I support the LNP’s move to reinstate the Australian Building and Construction Commission, and no doubt it can take some of the froth off the labour bubble that management has created. But there’s not much it will be able to do about genuine supply and demand imbalance. Only falling investment will do that.

Houses and Holes
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  1. It’s hard to know whether the union demands are unreasonable without some context. What is the current pay and when did it last increase, what are the hours and expectations. An offshore oil platform is an isolated and, at times, dangerous place where specialist skills are needed. Four weeks on and four weeks off might be reasonable, if you are working in the tropics in the wet season for 16 hours each day.

    I struggle to understand union control of hiring however. Some sort of consultation, maybe makes sense if it is about ensuring a cohesive work unit given the isolation.

    • Unions have a lot to answer for in labour productivity, when forklift drivers on $140K are striking for pay increases something has gone wrong in the labour market.

      Workers should definitely get a share of massive profits, but the unions refuse to accept paycuts when commodity prices crash.

      It’s also a failure by company boards who barely put up a fight or even explain why payrises should be moderated during good times in order to avoid any sort of industrial conflict.

      A reasonable system would see a healthy base wage with the rest determined by the underlying commodity price. It would provide job security for workers and investment certainty for business.

  2. “An offshore oil platform is an isolated and, at times, dangerous place where specialist skills are needed.”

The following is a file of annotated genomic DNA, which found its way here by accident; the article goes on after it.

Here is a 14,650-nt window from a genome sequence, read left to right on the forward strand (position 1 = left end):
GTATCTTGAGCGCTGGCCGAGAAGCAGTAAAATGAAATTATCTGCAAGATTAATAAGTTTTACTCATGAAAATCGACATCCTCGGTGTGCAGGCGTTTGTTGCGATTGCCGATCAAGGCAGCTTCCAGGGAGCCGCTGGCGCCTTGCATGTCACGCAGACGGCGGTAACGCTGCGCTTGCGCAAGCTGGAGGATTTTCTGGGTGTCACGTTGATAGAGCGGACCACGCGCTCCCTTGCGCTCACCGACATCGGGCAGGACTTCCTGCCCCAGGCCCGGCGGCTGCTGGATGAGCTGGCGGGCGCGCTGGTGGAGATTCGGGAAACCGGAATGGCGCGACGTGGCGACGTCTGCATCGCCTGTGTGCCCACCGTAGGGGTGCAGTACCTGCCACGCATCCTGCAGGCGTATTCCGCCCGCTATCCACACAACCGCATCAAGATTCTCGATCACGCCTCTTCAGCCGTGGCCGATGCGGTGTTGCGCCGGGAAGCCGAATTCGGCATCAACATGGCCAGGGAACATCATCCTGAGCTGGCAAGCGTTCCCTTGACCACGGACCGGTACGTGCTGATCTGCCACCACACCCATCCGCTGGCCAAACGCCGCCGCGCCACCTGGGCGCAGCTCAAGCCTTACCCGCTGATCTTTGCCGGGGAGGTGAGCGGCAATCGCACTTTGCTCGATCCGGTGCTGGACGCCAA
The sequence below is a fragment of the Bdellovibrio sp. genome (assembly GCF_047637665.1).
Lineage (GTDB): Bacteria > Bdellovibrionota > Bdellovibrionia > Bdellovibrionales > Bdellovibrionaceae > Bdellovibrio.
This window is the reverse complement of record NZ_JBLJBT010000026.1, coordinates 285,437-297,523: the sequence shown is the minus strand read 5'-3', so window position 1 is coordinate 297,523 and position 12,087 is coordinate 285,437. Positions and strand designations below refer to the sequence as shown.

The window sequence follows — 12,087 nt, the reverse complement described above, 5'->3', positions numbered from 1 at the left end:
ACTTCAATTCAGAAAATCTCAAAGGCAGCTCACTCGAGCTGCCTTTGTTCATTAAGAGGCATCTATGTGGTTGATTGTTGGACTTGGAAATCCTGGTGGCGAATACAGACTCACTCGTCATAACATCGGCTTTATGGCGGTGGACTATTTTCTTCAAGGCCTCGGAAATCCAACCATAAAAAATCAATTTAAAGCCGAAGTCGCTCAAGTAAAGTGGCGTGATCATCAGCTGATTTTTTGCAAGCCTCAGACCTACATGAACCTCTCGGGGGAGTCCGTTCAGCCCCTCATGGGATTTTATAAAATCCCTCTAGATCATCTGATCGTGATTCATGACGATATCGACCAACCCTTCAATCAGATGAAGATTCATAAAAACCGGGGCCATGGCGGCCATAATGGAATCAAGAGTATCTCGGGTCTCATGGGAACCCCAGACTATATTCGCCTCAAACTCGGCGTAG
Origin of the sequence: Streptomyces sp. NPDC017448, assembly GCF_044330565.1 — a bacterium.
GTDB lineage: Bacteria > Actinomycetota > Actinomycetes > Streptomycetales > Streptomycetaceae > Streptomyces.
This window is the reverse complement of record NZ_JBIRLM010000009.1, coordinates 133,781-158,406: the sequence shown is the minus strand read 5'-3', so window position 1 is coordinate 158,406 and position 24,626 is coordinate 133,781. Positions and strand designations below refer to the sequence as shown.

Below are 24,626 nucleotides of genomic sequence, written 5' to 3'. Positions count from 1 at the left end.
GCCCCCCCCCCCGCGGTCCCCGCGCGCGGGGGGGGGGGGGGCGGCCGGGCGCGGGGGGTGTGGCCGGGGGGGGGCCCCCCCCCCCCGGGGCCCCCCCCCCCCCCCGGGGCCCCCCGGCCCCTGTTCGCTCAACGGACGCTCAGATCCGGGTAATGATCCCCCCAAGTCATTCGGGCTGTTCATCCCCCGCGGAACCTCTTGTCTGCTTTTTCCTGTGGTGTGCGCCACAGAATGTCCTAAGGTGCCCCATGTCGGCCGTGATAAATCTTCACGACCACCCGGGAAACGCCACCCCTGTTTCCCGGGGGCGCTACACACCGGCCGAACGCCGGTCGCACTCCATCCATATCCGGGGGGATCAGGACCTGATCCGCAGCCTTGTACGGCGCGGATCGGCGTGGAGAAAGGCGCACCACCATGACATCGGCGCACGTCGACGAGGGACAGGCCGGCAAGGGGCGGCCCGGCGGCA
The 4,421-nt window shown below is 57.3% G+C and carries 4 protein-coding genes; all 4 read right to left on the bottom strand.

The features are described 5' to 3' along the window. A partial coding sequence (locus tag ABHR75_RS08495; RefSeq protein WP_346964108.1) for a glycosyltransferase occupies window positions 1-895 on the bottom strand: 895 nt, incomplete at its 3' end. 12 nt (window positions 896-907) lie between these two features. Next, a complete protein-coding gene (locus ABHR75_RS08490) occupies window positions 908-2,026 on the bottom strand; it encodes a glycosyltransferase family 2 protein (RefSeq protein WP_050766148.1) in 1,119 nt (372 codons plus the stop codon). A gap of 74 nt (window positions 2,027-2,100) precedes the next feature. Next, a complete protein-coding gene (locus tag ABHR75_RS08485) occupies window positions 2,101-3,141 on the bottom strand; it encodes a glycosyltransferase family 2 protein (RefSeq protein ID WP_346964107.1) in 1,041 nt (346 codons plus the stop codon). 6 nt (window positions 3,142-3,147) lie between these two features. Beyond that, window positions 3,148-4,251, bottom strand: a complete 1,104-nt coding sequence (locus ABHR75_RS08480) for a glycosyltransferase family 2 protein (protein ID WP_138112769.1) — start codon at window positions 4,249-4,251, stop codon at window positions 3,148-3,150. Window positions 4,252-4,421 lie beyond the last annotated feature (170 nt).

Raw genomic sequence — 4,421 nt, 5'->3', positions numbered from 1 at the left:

Indeed, a comparison with the North Sea and the Gulf of Mexico may be in order.

    “A typical North Sea worker earns an average of £540 a day, while someone at director level employed on a rig there can command around £900 a day, according to the recruitment group Hays.”

    One cannot see a cook on a North sea rig getting

  3. Capital is being held to ransom.

    Bill ‘all the way with the MUA’ Shorten recently expressed enthusiastic solidarity with MUA militancy – now time for him to man up and tell them to pull their heads in and fuck off – in the greater interest of the Australian resource sector and the Australian economy.

    Most recent MUA claims have been rejected by Fairwork and the union is renowned for vexatious excessive calls and bloody mindedness. It is currently securing control of Labor in WA and working toward a similar goal federally. It is not only harassing Chevron but all LNG projects around the nation – in effect making FLNG the go to preference in the future.

  4. “As a result Gorgon and every other project can’t land gas into north Asia for much less than $12 mmbtu. Compare that with yesteryear’s NW Shelf:”

    But is not something similar true of almost every extractable commodity, whether it is oil, gas, iron ore, coal, copper, etc, etc. That projects completed over the last 5 years are typically much more expensive producers than projects completed more than say 8 years ago, depletion aside of course.

    And while talking about the NW Shelf they have some serious depletion issues that they are going to have to solve in the next two decades, which will push them significantly up the cost curve. I suspect something similar will also occur with many of the other “low cost” LNG producers in the graph. Pushing them up the cost curve also, as they are required to source gas from further afield to keep very expensive (too replace, note however many off these plants have already been paid off many times over by returns) plant investment supplied with gas.